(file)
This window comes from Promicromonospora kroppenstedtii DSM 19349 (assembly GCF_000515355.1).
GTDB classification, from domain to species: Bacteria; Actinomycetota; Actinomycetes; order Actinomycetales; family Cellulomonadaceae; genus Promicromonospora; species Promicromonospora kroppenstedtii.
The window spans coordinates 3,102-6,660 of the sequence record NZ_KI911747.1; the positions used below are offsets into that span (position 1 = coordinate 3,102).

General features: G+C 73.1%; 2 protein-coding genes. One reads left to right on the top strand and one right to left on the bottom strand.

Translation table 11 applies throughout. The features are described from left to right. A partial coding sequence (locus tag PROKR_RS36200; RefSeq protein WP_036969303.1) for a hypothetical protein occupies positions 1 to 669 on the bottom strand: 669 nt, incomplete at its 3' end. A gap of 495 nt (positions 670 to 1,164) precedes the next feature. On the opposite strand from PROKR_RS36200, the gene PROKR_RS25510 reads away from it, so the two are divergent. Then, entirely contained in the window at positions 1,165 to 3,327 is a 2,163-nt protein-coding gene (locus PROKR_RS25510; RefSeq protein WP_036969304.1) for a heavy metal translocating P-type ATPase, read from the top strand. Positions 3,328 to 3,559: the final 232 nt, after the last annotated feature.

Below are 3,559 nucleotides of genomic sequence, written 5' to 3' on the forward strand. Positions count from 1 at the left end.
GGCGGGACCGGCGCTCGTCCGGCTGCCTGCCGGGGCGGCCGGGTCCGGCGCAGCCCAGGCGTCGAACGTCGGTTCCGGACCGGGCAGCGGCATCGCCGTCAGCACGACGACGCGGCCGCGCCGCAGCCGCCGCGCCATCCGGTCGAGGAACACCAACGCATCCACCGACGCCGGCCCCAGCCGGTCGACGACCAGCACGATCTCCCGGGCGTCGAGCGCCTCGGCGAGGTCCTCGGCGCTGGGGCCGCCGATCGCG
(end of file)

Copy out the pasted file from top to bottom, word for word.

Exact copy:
This window comes from Promicromonospora kroppenstedtii DSM 19349 (assembly GCF_000515355.1).
GTDB classification, from domain to species: Bacteria; Actinomycetota; Actinomycetes; order Actinomycetales; family Cellulomonadaceae; genus Promicromonospora; species Promicromonospora kroppenstedtii.
The window spans coordinates 3,102-6,660 of the sequence record NZ_KI911747.1; the positions used below are offsets into that span (position 1 = coordinate 3,102).

General features: G+C 73.1%; 2 protein-coding genes. One reads left to right on the top strand and one right to left on the bottom strand.

Translation table 11 applies throughout. The features are described from left to right. A partial coding sequence (locus tag PROKR_RS36200; RefSeq protein WP_036969303.1) for a hypothetical protein occupies positions 1 to 669 on the bottom strand: 669 nt, incomplete at its 3' end. A gap of 495 nt (positions 670 to 1,164) precedes the next feature. On the opposite strand from PROKR_RS36200, the gene PROKR_RS25510 reads away from it, so the two are divergent. Then, entirely contained in the window at positions 1,165 to 3,327 is a 2,163-nt protein-coding gene (locus PROKR_RS25510; RefSeq protein WP_036969304.1) for a heavy metal translocating P-type ATPase, read from the top strand. Positions 3,328 to 3,559: the final 232 nt, after the last annotated feature.

Below are 3,559 nucleotides of genomic sequence, written 5' to 3' on the forward strand. Positions count from 1 at the left end.
GGCGGGACCGGCGCTCGTCCGGCTGCCTGCCGGGGCGGCCGGGTCCGGCGCAGCCCAGGCGTCGAACGTCGGTTCCGGACCGGGCAGCGGCATCGCCGTCAGCACGACGACGCGGCCGCGCCGCAGCCGCCGCGCCATCCGGTCGAGGAACACCAACGCATCCACCGACGCCGGCCCCAGCCGGTCGACGACCAGCACGATCTCCCGGGCGTCGAGCGCCTCGGCGAGGTCCTCGGCGCTGGGGCCGCCGATCGCG